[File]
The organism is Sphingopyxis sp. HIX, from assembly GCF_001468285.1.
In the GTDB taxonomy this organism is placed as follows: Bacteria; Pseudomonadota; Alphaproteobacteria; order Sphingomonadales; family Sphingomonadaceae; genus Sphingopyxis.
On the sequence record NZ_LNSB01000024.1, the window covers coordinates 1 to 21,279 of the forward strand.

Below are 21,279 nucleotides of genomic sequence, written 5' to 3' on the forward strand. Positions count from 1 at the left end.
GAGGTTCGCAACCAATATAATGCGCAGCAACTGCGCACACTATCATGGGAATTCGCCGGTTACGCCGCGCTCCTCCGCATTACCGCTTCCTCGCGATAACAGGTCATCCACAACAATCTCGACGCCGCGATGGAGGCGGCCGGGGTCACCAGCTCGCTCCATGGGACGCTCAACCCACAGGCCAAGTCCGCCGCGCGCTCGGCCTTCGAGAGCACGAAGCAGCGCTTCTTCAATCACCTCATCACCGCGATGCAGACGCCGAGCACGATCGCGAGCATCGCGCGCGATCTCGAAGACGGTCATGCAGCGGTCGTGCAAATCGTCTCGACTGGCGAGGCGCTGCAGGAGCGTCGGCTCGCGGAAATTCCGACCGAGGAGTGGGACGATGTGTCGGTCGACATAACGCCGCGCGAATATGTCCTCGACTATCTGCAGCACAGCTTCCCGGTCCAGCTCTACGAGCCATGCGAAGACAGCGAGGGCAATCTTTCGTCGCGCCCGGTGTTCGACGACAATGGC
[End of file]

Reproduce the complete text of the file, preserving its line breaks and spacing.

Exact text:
The organism is Sphingopyxis sp. HIX, from assembly GCF_001468285.1.
In the GTDB taxonomy this organism is placed as follows: Bacteria; Pseudomonadota; Alphaproteobacteria; order Sphingomonadales; family Sphingomonadaceae; genus Sphingopyxis.
On the sequence record NZ_LNSB01000024.1, the window covers coordinates 1 to 21,279 of the forward strand.

Below are 21,279 nucleotides of genomic sequence, written 5' to 3' on the forward strand. Positions count from 1 at the left end.
GAGGTTCGCAACCAATATAATGCGCAGCAACTGCGCACACTATCATGGGAATTCGCCGGTTACGCCGCGCTCCTCCGCATTACCGCTTCCTCGCGATAACAGGTCATCCACAACAATCTCGACGCCGCGATGGAGGCGGCCGGGGTCACCAGCTCGCTCCATGGGACGCTCAACCCACAGGCCAAGTCCGCCGCGCGCTCGGCCTTCGAGAGCACGAAGCAGCGCTTCTTCAATCACCTCATCACCGCGATGCAGACGCCGAGCACGATCGCGAGCATCGCGCGCGATCTCGAAGACGGTCATGCAGCGGTCGTGCAAATCGTCTCGACTGGCGAGGCGCTGCAGGAGCGTCGGCTCGCGGAAATTCCGACCGAGGAGTGGGACGATGTGTCGGTCGACATAACGCCGCGCGAATATGTCCTCGACTATCTGCAGCACAGCTTCCCGGTCCAGCTCTACGAGCCATGCGAAGACAGCGAGGGCAATCTTTCGTCGCGCCCGGTGTTCGACGACAATGGC